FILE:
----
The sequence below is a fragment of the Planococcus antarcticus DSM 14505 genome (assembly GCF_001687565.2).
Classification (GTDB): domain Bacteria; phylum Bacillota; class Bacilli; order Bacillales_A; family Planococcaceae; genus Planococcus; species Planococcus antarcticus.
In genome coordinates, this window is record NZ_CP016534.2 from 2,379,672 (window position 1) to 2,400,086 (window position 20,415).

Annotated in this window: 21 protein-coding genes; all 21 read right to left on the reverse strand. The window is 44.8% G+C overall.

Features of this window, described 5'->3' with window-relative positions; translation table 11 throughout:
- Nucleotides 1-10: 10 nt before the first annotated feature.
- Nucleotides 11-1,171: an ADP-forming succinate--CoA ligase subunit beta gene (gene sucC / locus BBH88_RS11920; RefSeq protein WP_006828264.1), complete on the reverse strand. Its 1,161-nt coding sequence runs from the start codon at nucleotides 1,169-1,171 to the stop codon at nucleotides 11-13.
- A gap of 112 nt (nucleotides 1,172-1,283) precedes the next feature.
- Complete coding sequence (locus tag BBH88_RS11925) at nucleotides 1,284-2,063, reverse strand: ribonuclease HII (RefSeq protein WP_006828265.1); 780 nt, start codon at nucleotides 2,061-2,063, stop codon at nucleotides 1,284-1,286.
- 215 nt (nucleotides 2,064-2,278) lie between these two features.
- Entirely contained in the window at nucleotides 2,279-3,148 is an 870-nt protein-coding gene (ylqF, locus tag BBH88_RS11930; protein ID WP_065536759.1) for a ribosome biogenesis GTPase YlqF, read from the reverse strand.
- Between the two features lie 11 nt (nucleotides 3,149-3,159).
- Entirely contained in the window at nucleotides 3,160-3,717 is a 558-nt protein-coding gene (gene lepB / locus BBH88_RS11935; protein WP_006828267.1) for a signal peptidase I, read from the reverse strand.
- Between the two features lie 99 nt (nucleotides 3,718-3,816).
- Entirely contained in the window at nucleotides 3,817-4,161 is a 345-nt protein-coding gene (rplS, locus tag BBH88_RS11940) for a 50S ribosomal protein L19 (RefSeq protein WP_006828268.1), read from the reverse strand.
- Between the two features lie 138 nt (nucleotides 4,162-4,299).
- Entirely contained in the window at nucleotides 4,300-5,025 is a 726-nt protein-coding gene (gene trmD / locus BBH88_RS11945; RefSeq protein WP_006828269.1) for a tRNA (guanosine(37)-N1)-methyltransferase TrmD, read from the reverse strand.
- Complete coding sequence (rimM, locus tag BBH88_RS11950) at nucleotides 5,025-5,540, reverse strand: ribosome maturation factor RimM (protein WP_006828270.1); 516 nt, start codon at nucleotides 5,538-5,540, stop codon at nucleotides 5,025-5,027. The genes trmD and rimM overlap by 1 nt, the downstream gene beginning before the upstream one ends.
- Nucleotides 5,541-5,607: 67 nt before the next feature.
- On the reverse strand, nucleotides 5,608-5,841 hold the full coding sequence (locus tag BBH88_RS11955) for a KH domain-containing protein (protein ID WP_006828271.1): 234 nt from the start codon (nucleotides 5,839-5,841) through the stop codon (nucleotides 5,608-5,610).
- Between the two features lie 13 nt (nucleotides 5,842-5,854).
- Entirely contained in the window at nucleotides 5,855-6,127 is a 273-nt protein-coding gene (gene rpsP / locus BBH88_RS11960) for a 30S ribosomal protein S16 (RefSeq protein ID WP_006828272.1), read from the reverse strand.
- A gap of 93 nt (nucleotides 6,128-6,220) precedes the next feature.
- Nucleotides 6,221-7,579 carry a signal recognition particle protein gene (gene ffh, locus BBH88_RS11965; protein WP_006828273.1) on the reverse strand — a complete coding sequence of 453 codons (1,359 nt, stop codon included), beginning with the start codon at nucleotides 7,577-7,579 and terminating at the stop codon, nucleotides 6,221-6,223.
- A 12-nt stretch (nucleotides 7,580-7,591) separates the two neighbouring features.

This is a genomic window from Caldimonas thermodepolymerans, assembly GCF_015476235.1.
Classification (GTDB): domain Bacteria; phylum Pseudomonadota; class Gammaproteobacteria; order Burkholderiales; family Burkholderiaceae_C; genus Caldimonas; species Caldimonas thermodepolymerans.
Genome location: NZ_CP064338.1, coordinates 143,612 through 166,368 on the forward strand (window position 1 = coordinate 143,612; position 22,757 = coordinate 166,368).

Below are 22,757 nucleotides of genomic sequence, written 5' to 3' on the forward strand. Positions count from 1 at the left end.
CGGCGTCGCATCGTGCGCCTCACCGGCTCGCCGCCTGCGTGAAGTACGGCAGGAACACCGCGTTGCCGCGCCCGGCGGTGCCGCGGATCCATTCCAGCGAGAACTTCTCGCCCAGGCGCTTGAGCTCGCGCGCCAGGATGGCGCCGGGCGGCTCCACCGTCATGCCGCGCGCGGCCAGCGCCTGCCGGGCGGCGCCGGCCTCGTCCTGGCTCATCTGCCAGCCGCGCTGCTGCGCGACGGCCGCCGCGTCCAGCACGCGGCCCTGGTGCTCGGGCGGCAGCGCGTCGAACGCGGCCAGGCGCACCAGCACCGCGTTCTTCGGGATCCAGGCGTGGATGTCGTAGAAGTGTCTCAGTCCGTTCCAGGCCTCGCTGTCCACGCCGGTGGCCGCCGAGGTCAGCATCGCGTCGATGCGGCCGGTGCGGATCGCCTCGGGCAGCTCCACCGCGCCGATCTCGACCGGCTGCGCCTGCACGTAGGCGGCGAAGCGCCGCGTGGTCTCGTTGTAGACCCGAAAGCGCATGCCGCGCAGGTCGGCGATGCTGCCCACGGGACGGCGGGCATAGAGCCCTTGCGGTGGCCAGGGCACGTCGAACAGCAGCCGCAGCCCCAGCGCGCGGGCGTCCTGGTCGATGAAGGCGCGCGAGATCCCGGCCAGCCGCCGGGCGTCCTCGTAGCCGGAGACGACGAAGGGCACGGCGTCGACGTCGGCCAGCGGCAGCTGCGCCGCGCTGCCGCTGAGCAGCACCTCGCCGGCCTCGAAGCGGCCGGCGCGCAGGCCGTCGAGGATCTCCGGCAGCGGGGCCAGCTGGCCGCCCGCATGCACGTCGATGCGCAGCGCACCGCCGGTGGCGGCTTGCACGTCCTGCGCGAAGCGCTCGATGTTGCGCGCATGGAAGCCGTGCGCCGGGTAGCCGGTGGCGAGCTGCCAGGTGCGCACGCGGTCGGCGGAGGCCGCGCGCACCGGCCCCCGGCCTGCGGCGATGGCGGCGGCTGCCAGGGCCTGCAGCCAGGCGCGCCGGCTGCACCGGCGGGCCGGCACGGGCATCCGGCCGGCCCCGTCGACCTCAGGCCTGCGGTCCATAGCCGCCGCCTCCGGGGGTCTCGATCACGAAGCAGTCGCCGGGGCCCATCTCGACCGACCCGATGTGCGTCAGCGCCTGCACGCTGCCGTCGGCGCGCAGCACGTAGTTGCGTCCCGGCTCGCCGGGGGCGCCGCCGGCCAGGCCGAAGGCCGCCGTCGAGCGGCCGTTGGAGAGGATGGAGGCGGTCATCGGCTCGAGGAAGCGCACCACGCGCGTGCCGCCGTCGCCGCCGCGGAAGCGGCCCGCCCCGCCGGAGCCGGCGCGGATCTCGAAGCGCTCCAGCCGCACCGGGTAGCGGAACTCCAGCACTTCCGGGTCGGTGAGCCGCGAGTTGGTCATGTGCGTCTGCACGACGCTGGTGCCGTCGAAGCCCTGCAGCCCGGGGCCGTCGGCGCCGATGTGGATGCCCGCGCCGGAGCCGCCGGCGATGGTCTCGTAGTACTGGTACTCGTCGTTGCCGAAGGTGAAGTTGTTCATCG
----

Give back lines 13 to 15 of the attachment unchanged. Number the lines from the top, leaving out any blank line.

- Entirely contained in the window at nucleotides 3,160-3,717 is a 558-nt protein-coding gene (gene lepB / locus BBH88_RS11935; protein WP_006828267.1) for a signal peptidase I, read from the reverse strand.
- Between the two features lie 99 nt (nucleotides 3,718-3,816).
- Entirely contained in the window at nucleotides 3,817-4,161 is a 345-nt protein-coding gene (rplS, locus tag BBH88_RS11940) for a 50S ribosomal protein L19 (RefSeq protein WP_006828268.1), read from the reverse strand.